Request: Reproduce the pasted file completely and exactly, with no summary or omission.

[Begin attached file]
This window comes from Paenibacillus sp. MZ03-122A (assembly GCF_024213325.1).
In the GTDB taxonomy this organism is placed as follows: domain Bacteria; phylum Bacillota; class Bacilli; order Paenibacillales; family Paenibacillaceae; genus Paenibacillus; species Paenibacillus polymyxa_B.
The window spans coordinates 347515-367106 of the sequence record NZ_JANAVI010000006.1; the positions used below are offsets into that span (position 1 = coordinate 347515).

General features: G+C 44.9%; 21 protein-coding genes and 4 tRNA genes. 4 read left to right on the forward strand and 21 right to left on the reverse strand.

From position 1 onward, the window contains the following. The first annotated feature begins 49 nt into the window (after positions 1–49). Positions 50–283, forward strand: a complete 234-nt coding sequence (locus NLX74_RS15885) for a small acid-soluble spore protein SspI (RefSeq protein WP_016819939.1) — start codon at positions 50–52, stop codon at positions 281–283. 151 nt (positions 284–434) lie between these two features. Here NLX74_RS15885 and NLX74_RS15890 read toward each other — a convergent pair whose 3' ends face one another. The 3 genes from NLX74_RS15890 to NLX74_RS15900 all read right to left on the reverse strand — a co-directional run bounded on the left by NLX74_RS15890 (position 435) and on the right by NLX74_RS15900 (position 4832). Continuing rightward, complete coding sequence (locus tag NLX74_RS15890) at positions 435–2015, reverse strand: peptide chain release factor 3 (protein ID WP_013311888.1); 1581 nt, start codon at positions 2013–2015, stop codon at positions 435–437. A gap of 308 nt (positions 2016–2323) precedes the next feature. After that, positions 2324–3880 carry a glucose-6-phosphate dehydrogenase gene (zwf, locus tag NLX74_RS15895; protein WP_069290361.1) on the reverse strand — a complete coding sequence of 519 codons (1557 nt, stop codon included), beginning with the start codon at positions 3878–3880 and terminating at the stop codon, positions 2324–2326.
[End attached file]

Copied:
This window comes from Paenibacillus sp. MZ03-122A (assembly GCF_024213325.1).
In the GTDB taxonomy this organism is placed as follows: domain Bacteria; phylum Bacillota; class Bacilli; order Paenibacillales; family Paenibacillaceae; genus Paenibacillus; species Paenibacillus polymyxa_B.
The window spans coordinates 347515-367106 of the sequence record NZ_JANAVI010000006.1; the positions used below are offsets into that span (position 1 = coordinate 347515).

General features: G+C 44.9%; 21 protein-coding genes and 4 tRNA genes. 4 read left to right on the forward strand and 21 right to left on the reverse strand.

From position 1 onward, the window contains the following. The first annotated feature begins 49 nt into the window (after positions 1–49). Positions 50–283, forward strand: a complete 234-nt coding sequence (locus NLX74_RS15885) for a small acid-soluble spore protein SspI (RefSeq protein WP_016819939.1) — start codon at positions 50–52, stop codon at positions 281–283. 151 nt (positions 284–434) lie between these two features. Here NLX74_RS15885 and NLX74_RS15890 read toward each other — a convergent pair whose 3' ends face one another. The 3 genes from NLX74_RS15890 to NLX74_RS15900 all read right to left on the reverse strand — a co-directional run bounded on the left by NLX74_RS15890 (position 435) and on the right by NLX74_RS15900 (position 4832). Continuing rightward, complete coding sequence (locus tag NLX74_RS15890) at positions 435–2015, reverse strand: peptide chain release factor 3 (protein ID WP_013311888.1); 1581 nt, start codon at positions 2013–2015, stop codon at positions 435–437. A gap of 308 nt (positions 2016–2323) precedes the next feature. After that, positions 2324–3880 carry a glucose-6-phosphate dehydrogenase gene (zwf, locus tag NLX74_RS15895; protein WP_069290361.1) on the reverse strand — a complete coding sequence of 519 codons (1557 nt, stop codon included), beginning with the start codon at positions 3878–3880 and terminating at the stop codon, positions 2324–2326.